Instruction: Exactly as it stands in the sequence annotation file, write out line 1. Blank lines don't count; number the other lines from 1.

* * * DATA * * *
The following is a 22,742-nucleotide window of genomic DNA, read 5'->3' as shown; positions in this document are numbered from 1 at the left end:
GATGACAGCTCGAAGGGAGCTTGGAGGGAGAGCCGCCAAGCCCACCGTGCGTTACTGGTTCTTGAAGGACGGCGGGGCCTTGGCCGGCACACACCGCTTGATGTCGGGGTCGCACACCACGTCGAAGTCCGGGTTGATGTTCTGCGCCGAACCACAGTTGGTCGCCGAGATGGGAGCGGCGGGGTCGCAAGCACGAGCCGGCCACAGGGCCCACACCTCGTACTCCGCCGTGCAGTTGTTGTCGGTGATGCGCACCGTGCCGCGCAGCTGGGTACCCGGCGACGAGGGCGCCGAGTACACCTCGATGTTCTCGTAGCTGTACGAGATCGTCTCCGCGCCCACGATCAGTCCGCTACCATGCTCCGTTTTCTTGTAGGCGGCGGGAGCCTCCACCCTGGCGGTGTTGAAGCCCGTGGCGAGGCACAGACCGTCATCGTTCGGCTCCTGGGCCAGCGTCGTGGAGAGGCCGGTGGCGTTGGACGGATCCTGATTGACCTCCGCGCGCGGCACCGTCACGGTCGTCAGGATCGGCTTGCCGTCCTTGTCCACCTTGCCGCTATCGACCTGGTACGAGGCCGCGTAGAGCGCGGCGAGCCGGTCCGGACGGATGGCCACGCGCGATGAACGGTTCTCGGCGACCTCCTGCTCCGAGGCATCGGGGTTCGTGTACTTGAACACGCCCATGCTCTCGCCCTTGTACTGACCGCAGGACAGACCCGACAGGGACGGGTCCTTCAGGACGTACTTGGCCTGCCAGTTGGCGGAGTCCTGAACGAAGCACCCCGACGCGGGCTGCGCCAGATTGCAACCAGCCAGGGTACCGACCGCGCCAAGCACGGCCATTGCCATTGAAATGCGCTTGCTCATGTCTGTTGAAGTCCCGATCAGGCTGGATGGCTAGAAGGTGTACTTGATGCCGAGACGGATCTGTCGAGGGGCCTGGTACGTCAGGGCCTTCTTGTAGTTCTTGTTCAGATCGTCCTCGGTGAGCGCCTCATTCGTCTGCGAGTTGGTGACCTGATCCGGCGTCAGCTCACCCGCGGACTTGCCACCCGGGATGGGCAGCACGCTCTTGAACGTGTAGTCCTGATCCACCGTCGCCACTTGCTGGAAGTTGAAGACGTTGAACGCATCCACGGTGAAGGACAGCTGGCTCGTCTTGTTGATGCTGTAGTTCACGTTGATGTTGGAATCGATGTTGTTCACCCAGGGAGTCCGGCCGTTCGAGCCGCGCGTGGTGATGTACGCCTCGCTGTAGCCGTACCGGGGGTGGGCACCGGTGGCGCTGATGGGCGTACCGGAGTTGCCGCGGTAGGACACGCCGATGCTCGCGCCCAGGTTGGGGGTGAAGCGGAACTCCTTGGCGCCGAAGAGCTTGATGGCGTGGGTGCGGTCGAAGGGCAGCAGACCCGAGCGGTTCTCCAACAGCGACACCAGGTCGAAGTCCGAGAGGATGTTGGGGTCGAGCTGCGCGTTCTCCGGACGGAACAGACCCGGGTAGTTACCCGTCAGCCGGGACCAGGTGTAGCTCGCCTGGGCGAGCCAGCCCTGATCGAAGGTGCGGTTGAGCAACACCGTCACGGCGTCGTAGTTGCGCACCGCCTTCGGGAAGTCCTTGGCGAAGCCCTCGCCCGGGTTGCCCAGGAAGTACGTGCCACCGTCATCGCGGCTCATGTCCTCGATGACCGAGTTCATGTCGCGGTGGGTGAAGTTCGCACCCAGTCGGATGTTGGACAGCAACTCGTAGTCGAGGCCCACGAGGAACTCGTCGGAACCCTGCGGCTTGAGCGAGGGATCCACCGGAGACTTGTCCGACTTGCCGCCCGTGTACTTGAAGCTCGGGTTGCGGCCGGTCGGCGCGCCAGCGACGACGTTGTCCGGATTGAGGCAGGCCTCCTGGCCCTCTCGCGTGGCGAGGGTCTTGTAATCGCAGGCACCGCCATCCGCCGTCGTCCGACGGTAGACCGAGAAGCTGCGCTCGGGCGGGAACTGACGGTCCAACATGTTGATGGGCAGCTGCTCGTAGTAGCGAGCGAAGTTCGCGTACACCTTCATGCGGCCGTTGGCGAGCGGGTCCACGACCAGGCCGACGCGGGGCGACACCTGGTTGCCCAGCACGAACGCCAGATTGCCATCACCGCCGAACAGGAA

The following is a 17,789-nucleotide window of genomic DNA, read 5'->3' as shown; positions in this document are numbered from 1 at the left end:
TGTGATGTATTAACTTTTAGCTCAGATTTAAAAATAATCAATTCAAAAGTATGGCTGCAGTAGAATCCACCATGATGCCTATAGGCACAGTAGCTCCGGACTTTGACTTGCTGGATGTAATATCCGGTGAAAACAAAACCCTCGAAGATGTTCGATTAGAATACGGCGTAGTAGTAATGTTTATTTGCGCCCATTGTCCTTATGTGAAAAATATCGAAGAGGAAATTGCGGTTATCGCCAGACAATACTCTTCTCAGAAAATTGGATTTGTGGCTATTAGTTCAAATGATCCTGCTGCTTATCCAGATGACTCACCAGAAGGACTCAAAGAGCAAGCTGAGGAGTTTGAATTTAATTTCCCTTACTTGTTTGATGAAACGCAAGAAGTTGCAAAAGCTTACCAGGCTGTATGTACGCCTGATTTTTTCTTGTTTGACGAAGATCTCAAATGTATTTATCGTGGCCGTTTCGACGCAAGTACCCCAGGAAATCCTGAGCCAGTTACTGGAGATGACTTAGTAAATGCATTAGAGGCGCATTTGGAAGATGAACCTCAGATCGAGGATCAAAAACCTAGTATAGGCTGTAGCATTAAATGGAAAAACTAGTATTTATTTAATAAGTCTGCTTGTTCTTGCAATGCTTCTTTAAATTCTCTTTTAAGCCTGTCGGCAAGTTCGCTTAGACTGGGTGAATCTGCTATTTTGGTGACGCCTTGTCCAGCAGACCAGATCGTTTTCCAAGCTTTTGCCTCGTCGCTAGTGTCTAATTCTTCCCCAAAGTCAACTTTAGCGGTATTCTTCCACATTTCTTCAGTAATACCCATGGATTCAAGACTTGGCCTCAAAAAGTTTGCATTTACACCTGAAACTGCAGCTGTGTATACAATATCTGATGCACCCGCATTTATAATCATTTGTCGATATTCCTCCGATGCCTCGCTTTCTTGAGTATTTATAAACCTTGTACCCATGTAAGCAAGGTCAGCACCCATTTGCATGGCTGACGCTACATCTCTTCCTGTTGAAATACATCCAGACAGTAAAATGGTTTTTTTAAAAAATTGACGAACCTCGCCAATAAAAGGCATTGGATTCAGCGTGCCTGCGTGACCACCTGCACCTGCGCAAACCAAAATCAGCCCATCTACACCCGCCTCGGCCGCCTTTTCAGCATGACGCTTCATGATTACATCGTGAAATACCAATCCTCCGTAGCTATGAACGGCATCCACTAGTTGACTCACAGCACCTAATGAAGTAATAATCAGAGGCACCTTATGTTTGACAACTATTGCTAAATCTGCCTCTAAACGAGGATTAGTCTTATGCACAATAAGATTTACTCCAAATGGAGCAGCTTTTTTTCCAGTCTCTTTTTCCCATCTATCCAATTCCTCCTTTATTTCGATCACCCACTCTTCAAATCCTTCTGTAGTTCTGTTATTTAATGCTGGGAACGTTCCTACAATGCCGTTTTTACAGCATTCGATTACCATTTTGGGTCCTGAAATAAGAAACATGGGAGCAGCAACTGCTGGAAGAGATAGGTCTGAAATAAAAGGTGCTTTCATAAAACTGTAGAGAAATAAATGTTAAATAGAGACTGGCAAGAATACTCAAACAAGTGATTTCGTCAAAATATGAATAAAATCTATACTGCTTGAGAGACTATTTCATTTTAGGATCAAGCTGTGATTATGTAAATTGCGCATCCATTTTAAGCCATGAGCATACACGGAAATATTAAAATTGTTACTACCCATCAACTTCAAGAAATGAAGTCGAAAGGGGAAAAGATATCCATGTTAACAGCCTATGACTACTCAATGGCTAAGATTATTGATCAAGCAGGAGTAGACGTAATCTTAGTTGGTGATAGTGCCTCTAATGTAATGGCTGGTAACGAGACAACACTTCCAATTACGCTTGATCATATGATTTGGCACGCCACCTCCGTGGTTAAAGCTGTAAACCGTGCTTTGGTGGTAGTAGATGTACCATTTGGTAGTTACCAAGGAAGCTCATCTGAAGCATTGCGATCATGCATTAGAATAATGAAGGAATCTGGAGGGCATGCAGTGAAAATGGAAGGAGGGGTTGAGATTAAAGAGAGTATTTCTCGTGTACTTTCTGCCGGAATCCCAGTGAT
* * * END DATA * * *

The following is a 22,742-nucleotide window of genomic DNA, read 5'->3' as shown; positions in this document are numbered from 1 at the left end: